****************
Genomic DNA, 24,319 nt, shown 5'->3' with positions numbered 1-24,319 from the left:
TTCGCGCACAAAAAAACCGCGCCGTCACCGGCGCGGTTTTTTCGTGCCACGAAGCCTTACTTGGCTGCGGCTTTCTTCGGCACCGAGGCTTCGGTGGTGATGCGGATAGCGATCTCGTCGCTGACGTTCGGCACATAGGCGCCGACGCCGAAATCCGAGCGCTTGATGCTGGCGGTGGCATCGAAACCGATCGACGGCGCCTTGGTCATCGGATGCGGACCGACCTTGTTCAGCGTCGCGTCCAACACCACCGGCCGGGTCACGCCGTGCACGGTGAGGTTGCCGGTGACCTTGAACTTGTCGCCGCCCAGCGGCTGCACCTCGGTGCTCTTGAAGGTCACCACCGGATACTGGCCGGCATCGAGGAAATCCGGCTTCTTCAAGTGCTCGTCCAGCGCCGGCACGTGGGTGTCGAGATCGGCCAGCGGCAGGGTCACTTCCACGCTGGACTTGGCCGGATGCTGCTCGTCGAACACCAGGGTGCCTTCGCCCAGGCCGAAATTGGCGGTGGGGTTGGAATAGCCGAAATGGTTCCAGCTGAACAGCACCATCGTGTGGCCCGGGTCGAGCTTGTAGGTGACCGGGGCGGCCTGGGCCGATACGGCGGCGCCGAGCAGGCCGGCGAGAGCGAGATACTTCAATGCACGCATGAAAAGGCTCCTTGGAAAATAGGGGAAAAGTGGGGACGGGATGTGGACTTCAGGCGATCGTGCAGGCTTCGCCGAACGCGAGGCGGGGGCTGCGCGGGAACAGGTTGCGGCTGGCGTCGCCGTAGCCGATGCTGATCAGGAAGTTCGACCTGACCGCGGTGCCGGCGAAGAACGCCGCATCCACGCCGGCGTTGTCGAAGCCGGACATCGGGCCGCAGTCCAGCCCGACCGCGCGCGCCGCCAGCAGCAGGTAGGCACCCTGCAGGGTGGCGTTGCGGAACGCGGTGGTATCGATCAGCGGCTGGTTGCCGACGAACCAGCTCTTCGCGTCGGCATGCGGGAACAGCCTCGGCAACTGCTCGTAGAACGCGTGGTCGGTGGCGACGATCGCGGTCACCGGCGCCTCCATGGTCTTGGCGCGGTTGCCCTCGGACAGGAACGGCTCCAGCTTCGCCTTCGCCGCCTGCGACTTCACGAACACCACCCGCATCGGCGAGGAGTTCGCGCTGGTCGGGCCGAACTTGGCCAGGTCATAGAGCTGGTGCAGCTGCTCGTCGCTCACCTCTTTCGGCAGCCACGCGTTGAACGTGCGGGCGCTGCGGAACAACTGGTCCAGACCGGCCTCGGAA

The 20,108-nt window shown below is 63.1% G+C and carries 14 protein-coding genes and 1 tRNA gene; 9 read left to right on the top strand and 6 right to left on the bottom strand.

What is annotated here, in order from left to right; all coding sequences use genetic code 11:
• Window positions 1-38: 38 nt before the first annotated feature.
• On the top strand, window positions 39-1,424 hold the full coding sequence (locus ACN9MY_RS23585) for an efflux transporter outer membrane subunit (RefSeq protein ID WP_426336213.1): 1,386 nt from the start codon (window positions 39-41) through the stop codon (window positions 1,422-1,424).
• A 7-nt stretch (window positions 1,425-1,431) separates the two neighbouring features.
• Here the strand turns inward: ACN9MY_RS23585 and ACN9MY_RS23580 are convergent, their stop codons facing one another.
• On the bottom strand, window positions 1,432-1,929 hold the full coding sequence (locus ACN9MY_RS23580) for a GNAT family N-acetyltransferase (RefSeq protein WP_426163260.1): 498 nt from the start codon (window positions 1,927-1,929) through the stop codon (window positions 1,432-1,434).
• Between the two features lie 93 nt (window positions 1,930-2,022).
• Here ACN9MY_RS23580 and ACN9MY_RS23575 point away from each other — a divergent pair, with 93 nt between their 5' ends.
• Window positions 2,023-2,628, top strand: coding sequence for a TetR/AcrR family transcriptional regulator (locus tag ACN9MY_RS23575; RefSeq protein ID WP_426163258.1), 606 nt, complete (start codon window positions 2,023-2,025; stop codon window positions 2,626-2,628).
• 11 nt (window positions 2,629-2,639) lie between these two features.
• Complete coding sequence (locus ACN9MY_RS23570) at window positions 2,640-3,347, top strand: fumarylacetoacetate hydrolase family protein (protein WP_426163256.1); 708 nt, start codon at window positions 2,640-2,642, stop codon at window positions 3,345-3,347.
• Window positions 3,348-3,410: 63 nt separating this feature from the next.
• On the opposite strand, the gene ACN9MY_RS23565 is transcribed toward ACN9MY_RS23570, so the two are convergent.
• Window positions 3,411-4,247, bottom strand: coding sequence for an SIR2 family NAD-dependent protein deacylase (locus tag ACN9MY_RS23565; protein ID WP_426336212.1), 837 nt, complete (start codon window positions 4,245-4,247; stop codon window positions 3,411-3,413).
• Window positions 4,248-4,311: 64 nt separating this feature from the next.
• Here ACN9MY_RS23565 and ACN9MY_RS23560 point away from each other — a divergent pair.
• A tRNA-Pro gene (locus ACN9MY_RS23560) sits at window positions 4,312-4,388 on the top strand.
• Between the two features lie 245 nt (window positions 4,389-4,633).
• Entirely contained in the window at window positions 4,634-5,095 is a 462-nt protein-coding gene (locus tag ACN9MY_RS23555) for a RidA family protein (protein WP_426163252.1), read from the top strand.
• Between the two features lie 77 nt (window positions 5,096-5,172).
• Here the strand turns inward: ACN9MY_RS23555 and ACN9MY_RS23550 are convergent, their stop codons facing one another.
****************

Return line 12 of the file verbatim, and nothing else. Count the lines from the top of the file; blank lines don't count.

• Window positions 2,023-2,628, top strand: coding sequence for a TetR/AcrR family transcriptional regulator (locus tag ACN9MY_RS23575; RefSeq protein ID WP_426163258.1), 606 nt, complete (start codon window positions 2,023-2,025; stop codon window positions 2,626-2,628).